Detection of first-line anti-tuberculosis drug resistance mutations by allele-specific primer extension on a microsphere-based platform

Seung Heon Lee, Hee Baeg Choi, Sung Yul Yu, Uck Jin Chang, Chang Ki Kim, Hee Jin Kim

Research output: Contribution to journalArticle

8 Citations (Scopus)

Abstract

Background: Resistance of Mycobacterium tuberculosis to anti-tuberculosis (TB) drugs is almost exclusively due to spontaneous chromosomal mutations in target genes. Rapid detection of drug resistance to both first- and second-line anti-TB drugs has become a key component of TB control programs. Technologies that allow rapid, cost-effective, and high-throughput detection of specific nucleic acid sequences are needed. This study was to develop a high-throughput assay based on allele-specific primer extension (ASPE) and MagPlex-TAG microspheres to detect anti-TB drug resistance mutations. Methods: DNA samples from 357 M. tuberculosis clinical isolates and H37Rv were amplified by multiplex PCR using four primer sets, followed by multiplex ASPE using 23 TAG-ASPE primers. The products were sorted on the TAG-ASPE array and detected by using the Luminex xMAP system. Genotypes were also determined by sequencing. Results: Genetic drug susceptibility typing by the TAG-ASPE method was 100% concordant with those obtained by sequencing. Compared with phenotypic drug susceptibility testing (DST) as a reference method, the sensitivity and specificity of the TAG-ASPE method were 83% (95% confidence interval [CI], 79-88%) and 97% (95% CI, 90-100%) for isoniazid. For rifampin testing, the sensitivity and specificity were 90% (95% CI, 86-93%) and 100% (95% CI, 99-100%). Also, the sensitivity and specificity were 58% (95% CI, 51-65%) and 86% (95% CI, 79-93%) for ethambutol. Conclusions: This study demonstrated the TAG-ASPE method is suitable for highly reproducible, cost-effective, and high-throughput clinical genotyping applications.

Original languageEnglish
Pages (from-to)487-493
Number of pages7
JournalAnnals of Laboratory Medicine
Volume35
Issue number5
DOIs
Publication statusPublished - 2015 Sep 1
Externally publishedYes

Fingerprint

Microspheres
Drug Resistance
Tuberculosis
Alleles
Mutation
Confidence Intervals
Pharmaceutical Preparations
Throughput
Mycobacterium tuberculosis
Sensitivity and Specificity
Nucleic acid sequences
Ethambutol
Costs and Cost Analysis
Isoniazid
Testing
Rifampin
Multiplex Polymerase Chain Reaction
Genetic Predisposition to Disease
Costs
Assays

Keywords

  • Allele-specific primer extension
  • Drug-resistance
  • Genotyping
  • Mycobacteirum tuberculosis

ASJC Scopus subject areas

  • Clinical Biochemistry
  • Biochemistry, medical

Cite this

Detection of first-line anti-tuberculosis drug resistance mutations by allele-specific primer extension on a microsphere-based platform. / Lee, Seung Heon; Choi, Hee Baeg; Yu, Sung Yul; Chang, Uck Jin; Kim, Chang Ki; Kim, Hee Jin.

In: Annals of Laboratory Medicine, Vol. 35, No. 5, 01.09.2015, p. 487-493.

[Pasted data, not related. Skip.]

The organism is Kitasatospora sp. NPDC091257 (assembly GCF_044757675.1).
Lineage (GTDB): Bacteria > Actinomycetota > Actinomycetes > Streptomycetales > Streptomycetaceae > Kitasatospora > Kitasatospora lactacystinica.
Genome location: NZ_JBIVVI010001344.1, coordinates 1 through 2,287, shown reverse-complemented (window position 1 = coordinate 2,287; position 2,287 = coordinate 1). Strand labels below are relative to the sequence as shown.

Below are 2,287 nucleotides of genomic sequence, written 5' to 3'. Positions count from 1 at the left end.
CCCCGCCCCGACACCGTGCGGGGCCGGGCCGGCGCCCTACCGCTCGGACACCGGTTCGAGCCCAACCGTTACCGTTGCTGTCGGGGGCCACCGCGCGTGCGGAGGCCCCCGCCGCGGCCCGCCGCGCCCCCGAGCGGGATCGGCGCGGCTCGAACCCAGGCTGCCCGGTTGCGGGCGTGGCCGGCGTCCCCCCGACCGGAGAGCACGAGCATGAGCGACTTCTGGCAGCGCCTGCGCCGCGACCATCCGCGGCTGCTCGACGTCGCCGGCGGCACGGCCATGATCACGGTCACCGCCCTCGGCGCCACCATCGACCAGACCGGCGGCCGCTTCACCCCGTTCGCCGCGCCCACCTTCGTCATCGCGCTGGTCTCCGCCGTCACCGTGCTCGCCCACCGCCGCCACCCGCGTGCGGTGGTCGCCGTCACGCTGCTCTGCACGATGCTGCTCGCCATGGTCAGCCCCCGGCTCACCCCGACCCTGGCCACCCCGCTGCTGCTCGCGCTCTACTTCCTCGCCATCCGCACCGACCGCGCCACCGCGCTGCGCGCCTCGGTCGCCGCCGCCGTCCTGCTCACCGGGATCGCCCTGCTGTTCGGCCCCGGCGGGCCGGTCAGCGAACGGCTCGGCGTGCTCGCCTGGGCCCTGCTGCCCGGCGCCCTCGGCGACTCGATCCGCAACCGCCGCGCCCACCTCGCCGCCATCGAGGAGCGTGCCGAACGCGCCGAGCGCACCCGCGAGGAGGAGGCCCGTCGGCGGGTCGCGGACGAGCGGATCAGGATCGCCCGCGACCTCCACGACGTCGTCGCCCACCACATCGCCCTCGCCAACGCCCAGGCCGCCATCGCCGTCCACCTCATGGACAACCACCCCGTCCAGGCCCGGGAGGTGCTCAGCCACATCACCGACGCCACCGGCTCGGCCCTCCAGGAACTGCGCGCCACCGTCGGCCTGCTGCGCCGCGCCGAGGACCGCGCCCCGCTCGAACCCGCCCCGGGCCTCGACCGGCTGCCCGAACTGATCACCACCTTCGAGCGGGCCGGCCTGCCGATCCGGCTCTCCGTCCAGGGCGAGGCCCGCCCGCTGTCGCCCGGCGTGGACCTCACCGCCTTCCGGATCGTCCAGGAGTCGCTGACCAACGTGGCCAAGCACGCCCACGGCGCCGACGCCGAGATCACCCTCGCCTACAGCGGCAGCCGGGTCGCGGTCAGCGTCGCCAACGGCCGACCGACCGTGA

Research output: Contribution to journalArticle

Lee, Seung Heon ; Choi, Hee Baeg ; Yu, Sung Yul ; Chang, Uck Jin ; Kim, Chang Ki ; Kim, Hee Jin. / Detection of first-line anti-tuberculosis drug resistance mutations by allele-specific primer extension on a microsphere-based platform. In: Annals of Laboratory Medicine. 2015 ; Vol. 35, No. 5. pp. 487-493.
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T1 - Detection of first-line anti-tuberculosis drug resistance mutations by allele-specific primer extension on a microsphere-based platform

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AU - Choi, Hee Baeg

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AU - Chang, Uck Jin

AU - Kim, Chang Ki

AU - Kim, Hee Jin

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AB - Background: Resistance of Mycobacterium tuberculosis to anti-tuberculosis (TB) drugs is almost exclusively due to spontaneous chromosomal mutations in target genes. Rapid detection of drug resistance to both first- and second-line anti-TB drugs has become a key component of TB control programs. Technologies that allow rapid, cost-effective, and high-throughput detection of specific nucleic acid sequences are needed. This study was to develop a high-throughput assay based on allele-specific primer extension (ASPE) and MagPlex-TAG microspheres to detect anti-TB drug resistance mutations. Methods: DNA samples from 357 M. tuberculosis clinical isolates and H37Rv were amplified by multiplex PCR using four primer sets, followed by multiplex ASPE using 23 TAG-ASPE primers. The products were sorted on the TAG-ASPE array and detected by using the Luminex xMAP system. Genotypes were also determined by sequencing. Results: Genetic drug susceptibility typing by the TAG-ASPE method was 100% concordant with those obtained by sequencing. Compared with phenotypic drug susceptibility testing (DST) as a reference method, the sensitivity and specificity of the TAG-ASPE method were 83% (95% confidence interval [CI], 79-88%) and 97% (95% CI, 90-100%) for isoniazid. For rifampin testing, the sensitivity and specificity were 90% (95% CI, 86-93%) and 100% (95% CI, 99-100%). Also, the sensitivity and specificity were 58% (95% CI, 51-65%) and 86% (95% CI, 79-93%) for ethambutol. Conclusions: This study demonstrated the TAG-ASPE method is suitable for highly reproducible, cost-effective, and high-throughput clinical genotyping applications.

KW - Allele-specific primer extension

KW - Drug-resistance

KW - Genotyping

KW - Mycobacteirum tuberculosis

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